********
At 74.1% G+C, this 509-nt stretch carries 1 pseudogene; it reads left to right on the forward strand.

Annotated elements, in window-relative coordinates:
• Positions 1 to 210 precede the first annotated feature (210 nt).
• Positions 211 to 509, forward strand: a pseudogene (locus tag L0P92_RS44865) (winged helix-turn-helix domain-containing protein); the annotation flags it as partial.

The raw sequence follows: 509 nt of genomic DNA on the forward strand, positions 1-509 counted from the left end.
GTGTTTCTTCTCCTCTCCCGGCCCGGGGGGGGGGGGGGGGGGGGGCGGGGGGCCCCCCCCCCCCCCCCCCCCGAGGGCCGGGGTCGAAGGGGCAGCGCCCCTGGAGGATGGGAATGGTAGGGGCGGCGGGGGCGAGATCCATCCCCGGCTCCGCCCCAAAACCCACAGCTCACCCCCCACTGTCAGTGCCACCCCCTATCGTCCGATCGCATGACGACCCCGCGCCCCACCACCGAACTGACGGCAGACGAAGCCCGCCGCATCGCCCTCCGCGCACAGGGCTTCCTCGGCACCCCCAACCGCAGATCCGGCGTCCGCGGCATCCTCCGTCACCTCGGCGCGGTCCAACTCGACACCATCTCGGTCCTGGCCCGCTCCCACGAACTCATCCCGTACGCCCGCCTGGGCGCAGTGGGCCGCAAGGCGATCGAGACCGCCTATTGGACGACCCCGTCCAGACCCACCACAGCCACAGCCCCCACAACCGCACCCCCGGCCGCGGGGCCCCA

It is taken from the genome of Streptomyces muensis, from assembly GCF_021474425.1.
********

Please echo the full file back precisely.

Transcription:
At 74.1% G+C, this 509-nt stretch carries 1 pseudogene; it reads left to right on the forward strand.

Annotated elements, in window-relative coordinates:
• Positions 1 to 210 precede the first annotated feature (210 nt).
• Positions 211 to 509, forward strand: a pseudogene (locus tag L0P92_RS44865) (winged helix-turn-helix domain-containing protein); the annotation flags it as partial.

The raw sequence follows: 509 nt of genomic DNA on the forward strand, positions 1-509 counted from the left end.
GTGTTTCTTCTCCTCTCCCGGCCCGGGGGGGGGGGGGGGGGGGGGCGGGGGGCCCCCCCCCCCCCCCCCCCCGAGGGCCGGGGTCGAAGGGGCAGCGCCCCTGGAGGATGGGAATGGTAGGGGCGGCGGGGGCGAGATCCATCCCCGGCTCCGCCCCAAAACCCACAGCTCACCCCCCACTGTCAGTGCCACCCCCTATCGTCCGATCGCATGACGACCCCGCGCCCCACCACCGAACTGACGGCAGACGAAGCCCGCCGCATCGCCCTCCGCGCACAGGGCTTCCTCGGCACCCCCAACCGCAGATCCGGCGTCCGCGGCATCCTCCGTCACCTCGGCGCGGTCCAACTCGACACCATCTCGGTCCTGGCCCGCTCCCACGAACTCATCCCGTACGCCCGCCTGGGCGCAGTGGGCCGCAAGGCGATCGAGACCGCCTATTGGACGACCCCGTCCAGACCCACCACAGCCACAGCCCCCACAACCGCACCCCCGGCCGCGGGGCCCCA

It is taken from the genome of Streptomyces muensis, from assembly GCF_021474425.1.